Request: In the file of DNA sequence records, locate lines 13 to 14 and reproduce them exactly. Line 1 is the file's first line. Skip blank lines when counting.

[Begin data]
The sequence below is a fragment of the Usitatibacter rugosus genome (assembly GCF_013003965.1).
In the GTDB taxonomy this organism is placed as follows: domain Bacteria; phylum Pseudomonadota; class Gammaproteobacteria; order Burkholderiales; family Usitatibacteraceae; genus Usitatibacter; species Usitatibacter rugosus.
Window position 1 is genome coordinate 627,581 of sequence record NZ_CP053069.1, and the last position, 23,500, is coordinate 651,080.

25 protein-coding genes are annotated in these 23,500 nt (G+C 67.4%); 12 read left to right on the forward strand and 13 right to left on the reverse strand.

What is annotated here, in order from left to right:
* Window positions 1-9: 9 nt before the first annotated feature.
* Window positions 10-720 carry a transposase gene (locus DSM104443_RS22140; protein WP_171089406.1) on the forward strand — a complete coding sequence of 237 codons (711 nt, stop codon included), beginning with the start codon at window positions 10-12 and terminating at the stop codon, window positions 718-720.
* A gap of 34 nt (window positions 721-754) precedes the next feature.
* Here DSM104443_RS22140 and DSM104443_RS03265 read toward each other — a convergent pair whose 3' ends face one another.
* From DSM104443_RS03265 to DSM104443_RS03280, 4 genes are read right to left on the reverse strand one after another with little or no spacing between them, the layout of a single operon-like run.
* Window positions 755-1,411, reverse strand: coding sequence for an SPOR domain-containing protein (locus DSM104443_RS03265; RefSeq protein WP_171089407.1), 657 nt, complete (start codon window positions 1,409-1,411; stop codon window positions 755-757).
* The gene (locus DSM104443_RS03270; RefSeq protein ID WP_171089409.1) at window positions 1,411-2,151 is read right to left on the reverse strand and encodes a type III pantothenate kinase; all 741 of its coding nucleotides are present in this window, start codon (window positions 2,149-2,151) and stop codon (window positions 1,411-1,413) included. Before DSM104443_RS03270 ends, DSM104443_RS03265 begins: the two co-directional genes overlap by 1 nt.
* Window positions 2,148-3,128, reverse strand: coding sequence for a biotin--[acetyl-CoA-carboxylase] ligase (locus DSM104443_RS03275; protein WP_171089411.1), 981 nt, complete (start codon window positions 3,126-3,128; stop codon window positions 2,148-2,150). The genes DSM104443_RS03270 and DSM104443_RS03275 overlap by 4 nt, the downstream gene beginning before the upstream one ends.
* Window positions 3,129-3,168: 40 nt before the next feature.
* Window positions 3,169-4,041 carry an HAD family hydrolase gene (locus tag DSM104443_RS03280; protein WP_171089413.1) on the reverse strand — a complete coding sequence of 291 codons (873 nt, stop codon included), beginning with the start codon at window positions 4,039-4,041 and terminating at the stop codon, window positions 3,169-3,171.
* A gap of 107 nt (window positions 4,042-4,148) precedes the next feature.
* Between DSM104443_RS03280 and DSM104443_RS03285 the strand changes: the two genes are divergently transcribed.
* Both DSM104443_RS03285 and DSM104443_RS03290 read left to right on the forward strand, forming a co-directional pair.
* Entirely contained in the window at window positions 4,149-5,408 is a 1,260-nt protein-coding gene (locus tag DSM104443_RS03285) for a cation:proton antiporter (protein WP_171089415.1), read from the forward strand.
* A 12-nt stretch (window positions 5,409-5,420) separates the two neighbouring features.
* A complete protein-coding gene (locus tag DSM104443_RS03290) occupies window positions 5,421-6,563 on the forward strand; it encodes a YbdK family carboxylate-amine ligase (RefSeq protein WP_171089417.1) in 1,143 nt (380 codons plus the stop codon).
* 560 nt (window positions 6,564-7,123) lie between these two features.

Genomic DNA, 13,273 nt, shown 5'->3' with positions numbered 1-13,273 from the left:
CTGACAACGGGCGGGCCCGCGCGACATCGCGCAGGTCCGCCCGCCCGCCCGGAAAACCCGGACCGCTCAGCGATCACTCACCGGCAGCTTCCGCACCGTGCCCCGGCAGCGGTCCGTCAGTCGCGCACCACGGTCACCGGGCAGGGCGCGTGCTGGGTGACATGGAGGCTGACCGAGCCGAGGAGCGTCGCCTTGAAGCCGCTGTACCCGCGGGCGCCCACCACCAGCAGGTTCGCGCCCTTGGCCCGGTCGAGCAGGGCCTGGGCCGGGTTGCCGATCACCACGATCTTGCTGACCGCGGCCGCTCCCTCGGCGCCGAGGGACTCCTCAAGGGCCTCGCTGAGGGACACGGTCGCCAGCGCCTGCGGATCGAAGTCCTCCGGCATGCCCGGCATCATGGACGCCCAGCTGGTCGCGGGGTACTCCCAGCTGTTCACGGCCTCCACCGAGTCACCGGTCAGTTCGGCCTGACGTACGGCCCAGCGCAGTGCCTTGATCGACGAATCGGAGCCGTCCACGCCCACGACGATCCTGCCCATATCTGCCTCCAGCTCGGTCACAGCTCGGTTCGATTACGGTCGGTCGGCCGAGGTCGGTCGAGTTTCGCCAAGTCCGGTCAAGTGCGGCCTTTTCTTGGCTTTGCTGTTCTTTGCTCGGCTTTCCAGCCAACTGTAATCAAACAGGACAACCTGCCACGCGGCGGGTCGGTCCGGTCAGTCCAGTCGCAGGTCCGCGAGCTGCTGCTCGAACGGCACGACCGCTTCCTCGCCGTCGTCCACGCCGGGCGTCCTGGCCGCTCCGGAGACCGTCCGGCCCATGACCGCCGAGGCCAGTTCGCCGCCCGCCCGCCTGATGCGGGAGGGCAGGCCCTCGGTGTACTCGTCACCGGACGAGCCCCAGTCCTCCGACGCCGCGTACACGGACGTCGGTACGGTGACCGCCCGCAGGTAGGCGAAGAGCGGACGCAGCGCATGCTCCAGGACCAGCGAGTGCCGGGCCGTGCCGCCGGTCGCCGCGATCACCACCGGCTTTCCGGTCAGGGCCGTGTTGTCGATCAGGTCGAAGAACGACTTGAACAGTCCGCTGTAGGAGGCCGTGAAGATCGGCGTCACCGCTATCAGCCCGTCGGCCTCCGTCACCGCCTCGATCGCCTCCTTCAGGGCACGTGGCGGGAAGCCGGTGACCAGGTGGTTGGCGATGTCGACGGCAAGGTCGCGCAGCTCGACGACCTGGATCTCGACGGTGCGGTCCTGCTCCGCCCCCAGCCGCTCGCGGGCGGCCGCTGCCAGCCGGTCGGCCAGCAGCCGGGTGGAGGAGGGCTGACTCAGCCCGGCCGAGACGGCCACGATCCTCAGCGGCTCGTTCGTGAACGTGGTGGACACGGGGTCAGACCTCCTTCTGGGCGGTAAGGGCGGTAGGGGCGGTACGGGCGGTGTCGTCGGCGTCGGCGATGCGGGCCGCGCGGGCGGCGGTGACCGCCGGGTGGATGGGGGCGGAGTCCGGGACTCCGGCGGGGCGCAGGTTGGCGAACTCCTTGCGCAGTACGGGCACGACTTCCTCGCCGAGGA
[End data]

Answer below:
* Window positions 2,148-3,128, reverse strand: coding sequence for a biotin--[acetyl-CoA-carboxylase] ligase (locus DSM104443_RS03275; protein WP_171089411.1), 981 nt, complete (start codon window positions 3,126-3,128; stop codon window positions 2,148-2,150). The genes DSM104443_RS03270 and DSM104443_RS03275 overlap by 4 nt, the downstream gene beginning before the upstream one ends.
* Window positions 3,129-3,168: 40 nt before the next feature.